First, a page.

Although the site claims to be free, guests must pay a $9.90 “connection fee” to confirm a nightswap. This fee goes to the company, not the host.

Don’t feel comfortable sharing your space? Nightswapping offers an equivalent nightly rate for each location you may be interested in, ranging from 7 to 49 euros. How does the site bypass the “room for sale” legal gray area? Hosts never actually receive money, even if the room is paid for — just travel capital, or nights. Nightswapping absorbs the payment (for your convenience, of course). Locations vary, but are generally broken down into Europe and “exotic destinations” (which include North America); it seems there are far more hosts in Europe than anywhere else.

Ditch the Hotel: 10 Cheaper Ways to Stay

The best hosts in each region are highlighted, and ratings are shown at the top of the lister’s profile. We like the thorough profiles, which offer size and dimensions; comfort, condition and a description of the interior design; a carousel of photos; a map detailing relative location; a photo of your host with some basic information including age and languages spoken; and the last time someone stayed at the property.

According to the site, “Nights have a different value depending on the standard of the accommodation you wish to stay at.” Rated 1 through 7, your home’s value is calculated based on an algorithm taking size, comfort level, location and other factors into account. Once rated, you can see what your hosted nights will translate into during your own stay abroad. Seven nights in an accommodation rated “Standard 3” equals four nights in a “Standard 5” accommodation, or 10 nights in a “Standard 2” accommodation.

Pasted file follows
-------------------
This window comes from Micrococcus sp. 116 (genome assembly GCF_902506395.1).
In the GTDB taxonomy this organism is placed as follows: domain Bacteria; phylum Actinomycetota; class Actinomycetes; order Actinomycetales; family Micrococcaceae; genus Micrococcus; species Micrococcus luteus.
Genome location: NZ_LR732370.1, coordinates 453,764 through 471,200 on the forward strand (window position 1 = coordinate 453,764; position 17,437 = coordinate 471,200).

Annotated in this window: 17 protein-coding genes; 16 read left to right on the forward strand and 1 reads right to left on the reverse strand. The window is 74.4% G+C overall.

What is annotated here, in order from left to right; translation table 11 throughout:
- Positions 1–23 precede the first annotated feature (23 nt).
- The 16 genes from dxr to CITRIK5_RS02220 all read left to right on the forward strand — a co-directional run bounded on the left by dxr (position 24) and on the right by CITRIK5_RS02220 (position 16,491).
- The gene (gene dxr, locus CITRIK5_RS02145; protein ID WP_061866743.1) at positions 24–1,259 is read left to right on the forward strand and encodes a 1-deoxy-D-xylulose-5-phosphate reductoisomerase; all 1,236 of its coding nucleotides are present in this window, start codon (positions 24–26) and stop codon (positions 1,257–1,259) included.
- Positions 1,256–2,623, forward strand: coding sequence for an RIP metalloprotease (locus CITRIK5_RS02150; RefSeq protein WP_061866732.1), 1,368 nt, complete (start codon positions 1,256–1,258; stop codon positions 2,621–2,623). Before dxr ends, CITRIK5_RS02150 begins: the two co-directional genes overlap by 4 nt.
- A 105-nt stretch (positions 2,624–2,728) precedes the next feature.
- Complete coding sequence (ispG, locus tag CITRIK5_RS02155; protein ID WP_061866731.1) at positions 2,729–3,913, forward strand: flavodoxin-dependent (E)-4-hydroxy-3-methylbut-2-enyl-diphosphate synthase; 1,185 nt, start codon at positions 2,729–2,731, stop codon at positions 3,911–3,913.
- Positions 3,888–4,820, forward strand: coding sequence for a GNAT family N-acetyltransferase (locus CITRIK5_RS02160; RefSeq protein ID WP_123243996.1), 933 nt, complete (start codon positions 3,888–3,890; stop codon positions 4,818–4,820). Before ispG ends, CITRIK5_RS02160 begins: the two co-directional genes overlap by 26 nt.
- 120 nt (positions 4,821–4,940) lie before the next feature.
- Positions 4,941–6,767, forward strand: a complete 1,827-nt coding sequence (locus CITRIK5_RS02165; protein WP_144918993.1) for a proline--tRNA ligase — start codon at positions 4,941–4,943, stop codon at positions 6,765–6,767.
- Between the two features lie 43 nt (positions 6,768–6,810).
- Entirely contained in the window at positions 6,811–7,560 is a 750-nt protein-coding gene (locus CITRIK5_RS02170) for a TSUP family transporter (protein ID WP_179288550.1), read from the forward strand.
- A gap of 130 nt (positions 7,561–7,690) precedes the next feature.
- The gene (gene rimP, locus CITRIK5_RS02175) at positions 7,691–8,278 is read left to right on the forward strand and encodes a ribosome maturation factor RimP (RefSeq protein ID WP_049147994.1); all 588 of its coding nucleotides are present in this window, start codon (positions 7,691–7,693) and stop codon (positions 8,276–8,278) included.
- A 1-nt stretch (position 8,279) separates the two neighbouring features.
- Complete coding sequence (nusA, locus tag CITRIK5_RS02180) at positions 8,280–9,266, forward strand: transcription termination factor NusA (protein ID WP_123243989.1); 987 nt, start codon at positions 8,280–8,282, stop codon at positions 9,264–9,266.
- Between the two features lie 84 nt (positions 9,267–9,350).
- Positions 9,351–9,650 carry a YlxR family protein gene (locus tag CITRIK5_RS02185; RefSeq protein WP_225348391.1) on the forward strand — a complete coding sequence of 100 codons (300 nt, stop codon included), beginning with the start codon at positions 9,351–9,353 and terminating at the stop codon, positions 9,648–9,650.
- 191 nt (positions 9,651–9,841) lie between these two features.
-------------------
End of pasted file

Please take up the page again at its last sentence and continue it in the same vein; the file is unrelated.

In theory, the idea of fostering continent-crossing friendships with little to no monetary burden seems very Kumbaya. But while Nightswapping bypasses some of the legal issues faced by other similar services, the question of personal safety remains, especially for solo travelers or hosts. Nightswapping uses a similar social media vetting system for its hosts as Airbnb and suggests checking your personal home insurance and liability policies before hosting a guest. It also gives hosts the option to deny guest requests. Nightswapping recently announced that each stay will be covered by insurance worth up to 450,000 euros (approximately $488,663 USD), while Airbnb offers a million dollar host guarantee for every booking (with some limitations). It all comes down to your personal comfort level.

Would you consider a stay with Nightswapping?

— written by Brittany Chrusciel

This Friday’s challenge is a photo of an unidentified place somewhere in the world. Can you tell us where the photo was taken? Leave your guess in the comments below — and check back on Tuesday to see if you were right!

world destination


Hint: Operating in the Tasman Sea in the early 20th century and used as a hospital ship during WWI, this vessel is now wrecked on which island off the eastern Queensland coast?

Enter your guess in the comments below. You have until Monday, July 6, at 11:59 p.m. ET to post your response. We’ll keep all comments private until then. On Tuesday morning we’ll choose one winner at random to receive an IndependentTraveler.com prize. Note: Although all are welcome to play, we can only ship prizes to the Continental U.S.

Editor’s Note: This contest has ended. The winner is Bea Dahlen, who correctly guessed that this week’s mystery location was Fraser Island, Australia. Bea has won an IndependentTraveler.com logo item. Congratulations! Stay tuned for more chances to win.

See All “Where in the World?” Challenges

— written by Brittany Chrusciel